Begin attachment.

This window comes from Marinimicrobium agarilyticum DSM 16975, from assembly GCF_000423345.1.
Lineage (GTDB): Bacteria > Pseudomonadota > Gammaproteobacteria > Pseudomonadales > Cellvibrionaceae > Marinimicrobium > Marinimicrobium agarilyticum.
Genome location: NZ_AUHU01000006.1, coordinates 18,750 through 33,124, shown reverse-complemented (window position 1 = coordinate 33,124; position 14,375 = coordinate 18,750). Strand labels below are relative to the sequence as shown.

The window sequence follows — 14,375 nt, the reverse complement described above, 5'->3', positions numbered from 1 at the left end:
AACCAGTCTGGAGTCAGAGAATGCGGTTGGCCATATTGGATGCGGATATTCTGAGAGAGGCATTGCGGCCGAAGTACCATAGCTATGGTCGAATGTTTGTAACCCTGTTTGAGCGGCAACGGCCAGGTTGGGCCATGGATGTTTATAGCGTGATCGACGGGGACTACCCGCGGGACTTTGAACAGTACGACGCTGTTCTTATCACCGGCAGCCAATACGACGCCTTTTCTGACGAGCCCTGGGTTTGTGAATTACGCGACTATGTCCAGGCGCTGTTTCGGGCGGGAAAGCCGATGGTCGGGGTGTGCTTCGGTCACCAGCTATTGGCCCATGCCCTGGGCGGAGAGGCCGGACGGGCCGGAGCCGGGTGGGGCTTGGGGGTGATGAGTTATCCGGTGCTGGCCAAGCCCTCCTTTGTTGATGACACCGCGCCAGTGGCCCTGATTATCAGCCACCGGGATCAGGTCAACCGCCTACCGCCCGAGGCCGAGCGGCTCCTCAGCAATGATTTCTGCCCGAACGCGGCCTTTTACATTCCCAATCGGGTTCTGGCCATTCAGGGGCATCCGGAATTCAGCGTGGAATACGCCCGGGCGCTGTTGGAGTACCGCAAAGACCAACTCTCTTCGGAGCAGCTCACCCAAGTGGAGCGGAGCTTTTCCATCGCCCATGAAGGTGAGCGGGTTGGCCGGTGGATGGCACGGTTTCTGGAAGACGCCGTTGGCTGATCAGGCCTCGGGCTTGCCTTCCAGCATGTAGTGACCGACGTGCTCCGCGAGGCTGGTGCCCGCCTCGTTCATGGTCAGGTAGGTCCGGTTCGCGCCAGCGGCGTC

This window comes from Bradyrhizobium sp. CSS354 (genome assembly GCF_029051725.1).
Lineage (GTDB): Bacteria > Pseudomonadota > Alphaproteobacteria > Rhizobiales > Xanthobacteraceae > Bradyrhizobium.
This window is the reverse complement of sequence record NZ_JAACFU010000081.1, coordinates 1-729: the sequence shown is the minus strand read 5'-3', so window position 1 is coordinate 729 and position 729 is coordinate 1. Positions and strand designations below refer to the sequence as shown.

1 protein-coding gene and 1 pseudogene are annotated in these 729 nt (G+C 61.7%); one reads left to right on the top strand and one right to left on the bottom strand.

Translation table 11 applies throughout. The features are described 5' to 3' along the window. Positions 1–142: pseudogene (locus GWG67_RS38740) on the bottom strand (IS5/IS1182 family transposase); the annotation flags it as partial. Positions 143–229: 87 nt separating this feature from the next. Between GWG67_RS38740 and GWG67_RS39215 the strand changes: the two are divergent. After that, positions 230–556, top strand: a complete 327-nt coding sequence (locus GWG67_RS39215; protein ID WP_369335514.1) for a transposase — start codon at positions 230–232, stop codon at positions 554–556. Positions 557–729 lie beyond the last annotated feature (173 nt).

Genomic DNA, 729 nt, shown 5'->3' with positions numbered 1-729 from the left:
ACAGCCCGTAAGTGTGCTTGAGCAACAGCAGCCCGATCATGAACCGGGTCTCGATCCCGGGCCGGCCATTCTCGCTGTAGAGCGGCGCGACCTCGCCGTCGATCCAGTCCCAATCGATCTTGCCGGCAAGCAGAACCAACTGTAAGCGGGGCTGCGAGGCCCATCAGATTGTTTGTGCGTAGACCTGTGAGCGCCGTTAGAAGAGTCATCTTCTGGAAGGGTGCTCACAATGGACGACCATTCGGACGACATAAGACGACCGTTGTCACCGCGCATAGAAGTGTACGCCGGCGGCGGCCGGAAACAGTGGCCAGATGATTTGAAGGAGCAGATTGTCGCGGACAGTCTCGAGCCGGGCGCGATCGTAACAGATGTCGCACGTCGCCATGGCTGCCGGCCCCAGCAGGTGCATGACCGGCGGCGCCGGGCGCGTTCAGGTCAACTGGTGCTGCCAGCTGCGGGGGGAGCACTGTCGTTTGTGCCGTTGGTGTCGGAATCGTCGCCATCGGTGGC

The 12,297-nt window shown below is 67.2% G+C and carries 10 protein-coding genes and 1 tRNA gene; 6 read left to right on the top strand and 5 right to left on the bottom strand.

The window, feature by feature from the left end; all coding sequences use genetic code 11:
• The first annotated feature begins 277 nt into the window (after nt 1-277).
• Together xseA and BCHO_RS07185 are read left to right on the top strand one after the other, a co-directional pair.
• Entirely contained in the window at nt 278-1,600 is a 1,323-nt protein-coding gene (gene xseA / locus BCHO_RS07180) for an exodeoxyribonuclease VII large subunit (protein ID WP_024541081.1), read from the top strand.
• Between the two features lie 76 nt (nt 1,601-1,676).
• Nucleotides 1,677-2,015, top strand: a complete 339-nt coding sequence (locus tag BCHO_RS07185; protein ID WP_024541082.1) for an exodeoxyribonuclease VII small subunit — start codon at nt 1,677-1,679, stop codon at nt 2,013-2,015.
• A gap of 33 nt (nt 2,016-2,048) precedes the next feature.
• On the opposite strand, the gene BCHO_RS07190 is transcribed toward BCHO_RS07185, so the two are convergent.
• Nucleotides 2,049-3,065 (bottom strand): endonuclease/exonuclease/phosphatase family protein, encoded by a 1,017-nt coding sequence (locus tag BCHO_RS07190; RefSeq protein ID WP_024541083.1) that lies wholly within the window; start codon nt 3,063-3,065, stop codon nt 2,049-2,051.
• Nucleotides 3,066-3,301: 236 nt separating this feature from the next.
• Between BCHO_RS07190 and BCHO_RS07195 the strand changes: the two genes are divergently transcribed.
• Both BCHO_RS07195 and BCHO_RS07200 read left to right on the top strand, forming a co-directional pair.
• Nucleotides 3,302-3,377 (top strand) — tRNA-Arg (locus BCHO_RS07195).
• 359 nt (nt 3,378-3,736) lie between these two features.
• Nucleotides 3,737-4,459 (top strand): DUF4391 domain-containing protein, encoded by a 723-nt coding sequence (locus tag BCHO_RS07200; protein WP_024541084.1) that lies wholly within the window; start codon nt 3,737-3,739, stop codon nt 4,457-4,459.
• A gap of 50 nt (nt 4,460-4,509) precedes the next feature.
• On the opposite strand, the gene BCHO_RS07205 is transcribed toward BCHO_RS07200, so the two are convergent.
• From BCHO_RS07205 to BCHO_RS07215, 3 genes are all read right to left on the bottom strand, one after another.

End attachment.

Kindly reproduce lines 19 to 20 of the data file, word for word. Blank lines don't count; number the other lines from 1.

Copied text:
• Nucleotides 1,677-2,015, top strand: a complete 339-nt coding sequence (locus tag BCHO_RS07185; protein ID WP_024541082.1) for an exodeoxyribonuclease VII small subunit — start codon at nt 1,677-1,679, stop codon at nt 2,013-2,015.
• A gap of 33 nt (nt 2,016-2,048) precedes the next feature.